Interest-rate swaps: how does it work?

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Interest-rate swaps have come in for quite a bit of media attention in the past few weeks. This Q&A explains what interest-rate swaps are and why companies use them. 

Why do companies buy interest-rate swaps?

  • By buying interest-rate swaps companies are looking to keep a grip on their future interest cost, as business plans benefit from a stable cost base.
  • Companies are at risk of rising interest rates on variable-rate loan agreements they’ve entered into.
  • Companies can hedge these risks by taking on interest-rate swaps and so avoiding additional interest charges if and when variable interest rates go up.

How does it work?

  • Interest-rate swaps are separate products that  are not directly linked to the original loans in respect of which the company wants to hedge the interest rate risk. That said, their purpose is to ensure stability of the interest paid on those loans..
  • When agreeing on a interest-rate swap, the bank and the company trade variable and fixed rates. Under the interest rate swap the company receives from the banks the variable rate of interest it owns under its loan(s) excluding any variable mark-ups , and subsequently pays a fixed rate as agreed under the interest rate swap to the banks. This set-up protects companies from increases in interest rates.
  • Note that companies still have to pay any variable mark-ups and that these are not covered by interest-rate swaps.

Why don’t companies just take out fixed-rate loans if they’re looking for certainty about their interest charges?

A fixed-rate loan is definitely a good alternative in order to fix interest charges. However, the choice between the type of loanwill depend on the  companies’ own preferences and might depend on the specific situations they are in. There are a number of reasons why companies prefer to   combine variable-rate loans and interest-rate swaps over fixed rate loans. To mention just a few:

  • Interest-rate swaps offer greater flexibility, as companies can also use them for hedging interest rates on other loans they’ve taken out. In addition, companies can transfer interest-rate swaps to other banks if they agree variable-rate loans with them or renegotiate existing loans.
  • Variable rates loans coupled with interest-rate swaps are often cheaper than fixed-rate loans.

Do companies incur additional costs when buying interest-rate swaps?

An interest-rate swap does not involve any extra costs for the company if the loan and its concomitant interest-rate swap both run until the agreed maturity date. Interest-rate swaps only involve extra charges if the following combination of factors occurs:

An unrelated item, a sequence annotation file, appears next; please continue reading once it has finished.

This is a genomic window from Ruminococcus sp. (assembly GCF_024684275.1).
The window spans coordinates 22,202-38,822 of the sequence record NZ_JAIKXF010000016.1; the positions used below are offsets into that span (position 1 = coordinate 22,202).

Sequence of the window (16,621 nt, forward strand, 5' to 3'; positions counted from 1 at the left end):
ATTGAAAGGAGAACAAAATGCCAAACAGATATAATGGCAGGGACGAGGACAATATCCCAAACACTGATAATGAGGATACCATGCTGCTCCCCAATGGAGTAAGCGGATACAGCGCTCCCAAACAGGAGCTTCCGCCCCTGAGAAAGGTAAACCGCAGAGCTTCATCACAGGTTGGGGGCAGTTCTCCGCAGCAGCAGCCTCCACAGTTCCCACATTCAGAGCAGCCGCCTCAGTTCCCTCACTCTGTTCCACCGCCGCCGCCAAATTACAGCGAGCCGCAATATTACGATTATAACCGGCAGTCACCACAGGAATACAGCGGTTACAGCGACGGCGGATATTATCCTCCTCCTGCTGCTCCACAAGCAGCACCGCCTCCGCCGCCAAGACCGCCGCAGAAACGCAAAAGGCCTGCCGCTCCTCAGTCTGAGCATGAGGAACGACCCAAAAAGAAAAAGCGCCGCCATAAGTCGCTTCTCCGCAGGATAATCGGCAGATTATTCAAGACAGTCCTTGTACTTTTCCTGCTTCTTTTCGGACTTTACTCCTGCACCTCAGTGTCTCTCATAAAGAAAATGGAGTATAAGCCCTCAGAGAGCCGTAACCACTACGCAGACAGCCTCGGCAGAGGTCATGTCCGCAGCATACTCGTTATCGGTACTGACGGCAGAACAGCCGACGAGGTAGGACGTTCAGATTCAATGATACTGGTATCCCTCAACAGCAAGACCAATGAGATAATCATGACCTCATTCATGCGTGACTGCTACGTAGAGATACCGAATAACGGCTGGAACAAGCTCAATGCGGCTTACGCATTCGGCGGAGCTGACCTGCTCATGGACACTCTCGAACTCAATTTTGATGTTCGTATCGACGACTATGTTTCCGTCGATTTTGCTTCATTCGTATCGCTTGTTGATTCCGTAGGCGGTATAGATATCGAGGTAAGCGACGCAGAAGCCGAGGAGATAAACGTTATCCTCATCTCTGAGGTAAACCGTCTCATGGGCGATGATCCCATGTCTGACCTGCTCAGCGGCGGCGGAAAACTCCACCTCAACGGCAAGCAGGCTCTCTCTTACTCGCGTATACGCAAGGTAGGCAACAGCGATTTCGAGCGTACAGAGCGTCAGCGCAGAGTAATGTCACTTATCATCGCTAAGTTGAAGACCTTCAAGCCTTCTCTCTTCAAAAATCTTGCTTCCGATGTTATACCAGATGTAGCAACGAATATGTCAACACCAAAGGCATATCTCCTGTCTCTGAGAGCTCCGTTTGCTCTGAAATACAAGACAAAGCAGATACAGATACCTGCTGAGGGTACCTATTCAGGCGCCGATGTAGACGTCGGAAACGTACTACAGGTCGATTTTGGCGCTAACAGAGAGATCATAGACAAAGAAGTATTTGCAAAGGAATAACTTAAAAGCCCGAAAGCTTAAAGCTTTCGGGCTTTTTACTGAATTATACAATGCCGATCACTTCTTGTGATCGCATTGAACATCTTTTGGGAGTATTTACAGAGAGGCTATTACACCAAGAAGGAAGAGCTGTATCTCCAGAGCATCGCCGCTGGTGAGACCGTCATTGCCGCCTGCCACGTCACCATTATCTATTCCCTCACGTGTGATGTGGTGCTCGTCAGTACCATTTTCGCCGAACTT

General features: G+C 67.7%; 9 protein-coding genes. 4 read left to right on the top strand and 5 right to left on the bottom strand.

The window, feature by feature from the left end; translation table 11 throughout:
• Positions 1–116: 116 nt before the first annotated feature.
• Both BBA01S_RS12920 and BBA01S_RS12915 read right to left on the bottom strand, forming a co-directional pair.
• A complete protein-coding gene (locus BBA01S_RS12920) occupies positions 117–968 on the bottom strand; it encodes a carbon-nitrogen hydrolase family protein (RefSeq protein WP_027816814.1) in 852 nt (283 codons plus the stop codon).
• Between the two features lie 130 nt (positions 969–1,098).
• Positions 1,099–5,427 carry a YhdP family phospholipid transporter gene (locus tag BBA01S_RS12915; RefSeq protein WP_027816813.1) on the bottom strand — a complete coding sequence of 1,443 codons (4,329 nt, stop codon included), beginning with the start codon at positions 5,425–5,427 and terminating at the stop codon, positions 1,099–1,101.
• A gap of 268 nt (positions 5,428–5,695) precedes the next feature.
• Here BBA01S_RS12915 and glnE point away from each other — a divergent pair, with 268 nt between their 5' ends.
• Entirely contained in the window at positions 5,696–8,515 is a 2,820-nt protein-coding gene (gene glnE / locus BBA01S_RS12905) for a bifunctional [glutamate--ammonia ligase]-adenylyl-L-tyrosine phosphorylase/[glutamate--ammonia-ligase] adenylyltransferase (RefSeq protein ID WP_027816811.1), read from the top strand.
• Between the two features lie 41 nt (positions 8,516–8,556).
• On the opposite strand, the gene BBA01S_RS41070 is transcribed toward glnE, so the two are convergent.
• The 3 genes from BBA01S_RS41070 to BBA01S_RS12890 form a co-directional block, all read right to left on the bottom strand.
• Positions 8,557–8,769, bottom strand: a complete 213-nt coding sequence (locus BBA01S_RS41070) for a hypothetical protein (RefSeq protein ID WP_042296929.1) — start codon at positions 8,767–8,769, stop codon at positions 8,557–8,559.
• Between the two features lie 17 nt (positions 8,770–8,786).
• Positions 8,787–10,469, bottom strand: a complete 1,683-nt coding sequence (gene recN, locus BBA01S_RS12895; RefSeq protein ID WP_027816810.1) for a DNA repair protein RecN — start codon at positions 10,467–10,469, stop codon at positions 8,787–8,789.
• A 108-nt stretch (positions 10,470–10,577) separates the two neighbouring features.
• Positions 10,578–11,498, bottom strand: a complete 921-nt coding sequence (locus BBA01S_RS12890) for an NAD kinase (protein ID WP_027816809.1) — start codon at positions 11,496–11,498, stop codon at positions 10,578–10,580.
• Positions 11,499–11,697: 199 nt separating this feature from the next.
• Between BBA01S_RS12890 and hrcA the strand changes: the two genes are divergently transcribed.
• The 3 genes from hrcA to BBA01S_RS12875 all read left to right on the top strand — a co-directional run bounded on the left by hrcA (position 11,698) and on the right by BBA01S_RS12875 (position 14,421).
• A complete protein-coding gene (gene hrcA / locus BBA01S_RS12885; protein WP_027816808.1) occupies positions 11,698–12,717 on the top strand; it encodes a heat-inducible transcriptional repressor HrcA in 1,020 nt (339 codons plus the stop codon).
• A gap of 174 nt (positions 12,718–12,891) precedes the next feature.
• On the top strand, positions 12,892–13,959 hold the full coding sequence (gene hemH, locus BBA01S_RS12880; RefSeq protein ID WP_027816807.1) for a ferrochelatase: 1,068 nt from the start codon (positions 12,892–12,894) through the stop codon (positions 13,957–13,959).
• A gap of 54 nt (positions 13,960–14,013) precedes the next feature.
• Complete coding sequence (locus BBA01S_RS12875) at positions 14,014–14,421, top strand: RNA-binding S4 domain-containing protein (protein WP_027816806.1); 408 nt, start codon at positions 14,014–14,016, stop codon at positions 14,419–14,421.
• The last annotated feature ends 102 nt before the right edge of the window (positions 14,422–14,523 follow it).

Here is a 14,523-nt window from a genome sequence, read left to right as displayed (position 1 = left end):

• interest rates haven’t gone up but have rather fallen; and
  • the company is looking to change or terminate the interest-rate swap before the maturity date.
When interest rates fall, interest-rate swaps will have negative values. This is not a problem if the swap runs until maturity, in which case its value will always be nil. But if an interest-rate swap is terminated or adjusted at a time it has a negative value, the company will incur a financial liability.

Do companies often terminate or change interest-rate swaps before maturity?

No, they don’t. 

Does this problem not arise for fixed-rate loans?

If a company wants to terminate or change a fixed-rate loan before maturity, it may incur additional costs. It may be charged penalty interest if, at the time of the change, interest rates are lower than the rate agreed under the loan. The penalty rate reflects the calculation of the negative value of an interest-rate swap if interest rates have fallen below the rate agreed in the interest-rate swap.

Do companies suffer from their interest-rate swaps’ negative values?

An interest-rate swap will only have a negative value if interest rates fall below the rate agreed in the interest-rate swap, and that will only be a problem if the company is looking to change or terminate the interest-rate swap before maturity. For an interest-rate swap that is not changed or terminated before maturity, the value of the swap – positive or negative – during the term to maturity is irrelevant, as it will always be nil at maturity. By that date, neither the company nor the bank will have any outstanding payment liability related to the interest-rate swap.


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